Biotech Hubs, Incubators and Clusters: Why You Need More Than Just Lab Space
Attendees of last month’s 2021 Biotech Start-up Symposium gained a myriad of insights into the venture capital process while also hearing from several successful biotech startups and companies. Eric Langer of BioPlan Associates, Inc. however, provided attendees with insights about a slightly different but no less important topic – biotech hubs and clusters.
For biotech startups, these incubators play a critical role in the growth of new tech, especially in the early stages of development. They speed up the development process, reduce early phase development uncertainties and, most importantly, shorten time-to-market.
However, as Mr. Langer explained during his presentation, they are not all created equal. There are different types, each with a different purpose and motivation. Regional hubs may be focused solely on keeping jobs and opportunities local. While the motivation of real-estate focused incubators may not always be aligned to graduate tenants because leasing commercial space is their bread and butter. The challenge is to find the incubator that is right for you and your growing start-up but lab space often isn’t enough – there is a need for deeper support. As Mr. Langer said during his presentation, “If they’re not shortening time-to-market, then you’re missing an opportunity – and they are as well. Their job is to launch full-baked companies. If they don’t, they are not doing their job. Incubators can be considered a service firm and you are their raw material. Their finished product is a commercialized entity. Commercialization is where these hubs create value.”
“If they’re not shortening time-to-market, then you’re missing an opportunity – and they are as well.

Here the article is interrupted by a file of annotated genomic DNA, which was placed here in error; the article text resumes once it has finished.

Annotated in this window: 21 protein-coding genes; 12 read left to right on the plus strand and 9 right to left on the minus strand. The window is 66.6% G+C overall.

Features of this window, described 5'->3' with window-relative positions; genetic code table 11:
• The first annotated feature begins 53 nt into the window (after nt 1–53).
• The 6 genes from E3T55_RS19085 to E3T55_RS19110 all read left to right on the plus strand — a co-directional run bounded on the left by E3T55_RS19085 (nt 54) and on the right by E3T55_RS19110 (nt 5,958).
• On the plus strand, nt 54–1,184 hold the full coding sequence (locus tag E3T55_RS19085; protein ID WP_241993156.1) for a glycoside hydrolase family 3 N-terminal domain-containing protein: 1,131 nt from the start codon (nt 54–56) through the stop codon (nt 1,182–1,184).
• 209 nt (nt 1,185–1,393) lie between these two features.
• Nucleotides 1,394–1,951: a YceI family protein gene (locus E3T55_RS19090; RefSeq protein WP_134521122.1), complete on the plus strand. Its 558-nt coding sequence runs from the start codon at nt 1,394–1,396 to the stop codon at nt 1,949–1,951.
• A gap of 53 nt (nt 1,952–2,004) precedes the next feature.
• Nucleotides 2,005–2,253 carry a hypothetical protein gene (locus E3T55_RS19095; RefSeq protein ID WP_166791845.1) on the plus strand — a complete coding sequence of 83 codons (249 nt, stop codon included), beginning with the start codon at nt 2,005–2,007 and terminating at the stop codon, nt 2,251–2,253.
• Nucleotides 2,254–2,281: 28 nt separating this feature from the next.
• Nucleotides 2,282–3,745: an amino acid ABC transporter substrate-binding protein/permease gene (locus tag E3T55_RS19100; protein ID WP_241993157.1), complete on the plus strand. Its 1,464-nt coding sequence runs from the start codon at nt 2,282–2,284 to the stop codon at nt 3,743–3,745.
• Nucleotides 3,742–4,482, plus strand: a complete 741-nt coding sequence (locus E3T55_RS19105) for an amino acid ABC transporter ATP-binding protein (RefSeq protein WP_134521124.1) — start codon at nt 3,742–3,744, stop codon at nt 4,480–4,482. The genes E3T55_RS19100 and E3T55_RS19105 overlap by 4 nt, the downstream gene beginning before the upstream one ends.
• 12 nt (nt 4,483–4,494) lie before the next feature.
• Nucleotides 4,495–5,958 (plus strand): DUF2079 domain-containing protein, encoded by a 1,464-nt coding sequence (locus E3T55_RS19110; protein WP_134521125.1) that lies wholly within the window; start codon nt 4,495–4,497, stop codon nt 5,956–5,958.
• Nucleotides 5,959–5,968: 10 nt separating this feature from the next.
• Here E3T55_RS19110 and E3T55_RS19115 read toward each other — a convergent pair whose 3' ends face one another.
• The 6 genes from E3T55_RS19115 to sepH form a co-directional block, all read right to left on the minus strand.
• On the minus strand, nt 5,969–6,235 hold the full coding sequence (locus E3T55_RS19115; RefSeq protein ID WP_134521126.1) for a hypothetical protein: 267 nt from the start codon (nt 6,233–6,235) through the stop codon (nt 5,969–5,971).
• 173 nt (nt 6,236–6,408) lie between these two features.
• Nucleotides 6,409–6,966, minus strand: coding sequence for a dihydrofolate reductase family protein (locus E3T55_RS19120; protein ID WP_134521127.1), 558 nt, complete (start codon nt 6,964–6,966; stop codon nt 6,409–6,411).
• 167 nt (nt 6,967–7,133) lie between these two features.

~Eric Langer, BioPlan Associates, Inc.
Access to venture capital is vital for growing companies. Hubs and clusters with proximity to capital can result in faster time-to-market. According to Mr. Langer, “Funding mechanisms can be concentrated with incubators, which can support the investment process, and act as a resource for finding funding, introductions, and opportunities. Some provide management teams to accelerate more rapidly. Some accelerators are backed by multiple corporations providing operational funding.
But their needs go beyond venture capital. A broad array of “soft” support services is also needed. These services can include access to basic equipment and advanced technology as well as training. While some incubators, hubs and bioclusters may be able to provide low-cost access or discounted rates on supplies, help with acquiring talent is potentially the most critical success element.
Mr. Langer wrapped up his presentation by providing attendees with one key question to ask when looking for a biotech hub, incubator or cluster, “What is your incubator doing to speed discovery, enhance investment, and shorten your time to market?”
If you can answer that question, you are on the road to success.